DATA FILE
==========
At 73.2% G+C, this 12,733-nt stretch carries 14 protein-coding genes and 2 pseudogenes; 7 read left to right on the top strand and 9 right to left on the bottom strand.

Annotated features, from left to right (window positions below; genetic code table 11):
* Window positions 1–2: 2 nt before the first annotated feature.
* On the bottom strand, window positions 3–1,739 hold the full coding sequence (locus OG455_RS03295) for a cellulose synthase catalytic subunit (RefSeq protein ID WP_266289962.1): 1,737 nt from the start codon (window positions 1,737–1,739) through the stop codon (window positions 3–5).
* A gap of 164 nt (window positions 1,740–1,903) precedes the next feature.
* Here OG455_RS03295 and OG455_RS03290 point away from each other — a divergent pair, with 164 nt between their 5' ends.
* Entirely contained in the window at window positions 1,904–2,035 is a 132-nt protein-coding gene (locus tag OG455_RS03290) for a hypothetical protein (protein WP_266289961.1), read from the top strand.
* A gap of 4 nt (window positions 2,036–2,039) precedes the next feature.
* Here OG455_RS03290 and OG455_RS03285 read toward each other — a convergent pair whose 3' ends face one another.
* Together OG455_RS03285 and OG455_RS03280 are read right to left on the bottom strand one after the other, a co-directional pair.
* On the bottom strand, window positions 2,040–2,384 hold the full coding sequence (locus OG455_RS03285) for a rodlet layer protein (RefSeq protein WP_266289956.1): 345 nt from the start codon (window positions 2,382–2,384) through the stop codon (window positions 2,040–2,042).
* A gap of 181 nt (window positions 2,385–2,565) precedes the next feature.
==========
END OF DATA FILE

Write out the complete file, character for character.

At 73.2% G+C, this 12,733-nt stretch carries 14 protein-coding genes and 2 pseudogenes; 7 read left to right on the top strand and 9 right to left on the bottom strand.

Annotated features, from left to right (window positions below; genetic code table 11):
* Window positions 1–2: 2 nt before the first annotated feature.
* On the bottom strand, window positions 3–1,739 hold the full coding sequence (locus OG455_RS03295) for a cellulose synthase catalytic subunit (RefSeq protein ID WP_266289962.1): 1,737 nt from the start codon (window positions 1,737–1,739) through the stop codon (window positions 3–5).
* A gap of 164 nt (window positions 1,740–1,903) precedes the next feature.
* Here OG455_RS03295 and OG455_RS03290 point away from each other — a divergent pair, with 164 nt between their 5' ends.
* Entirely contained in the window at window positions 1,904–2,035 is a 132-nt protein-coding gene (locus tag OG455_RS03290) for a hypothetical protein (protein WP_266289961.1), read from the top strand.
* A gap of 4 nt (window positions 2,036–2,039) precedes the next feature.
* Here OG455_RS03290 and OG455_RS03285 read toward each other — a convergent pair whose 3' ends face one another.
* Together OG455_RS03285 and OG455_RS03280 are read right to left on the bottom strand one after the other, a co-directional pair.
* On the bottom strand, window positions 2,040–2,384 hold the full coding sequence (locus OG455_RS03285) for a rodlet layer protein (RefSeq protein WP_266289956.1): 345 nt from the start codon (window positions 2,382–2,384) through the stop codon (window positions 2,040–2,042).
* A gap of 181 nt (window positions 2,385–2,565) precedes the next feature.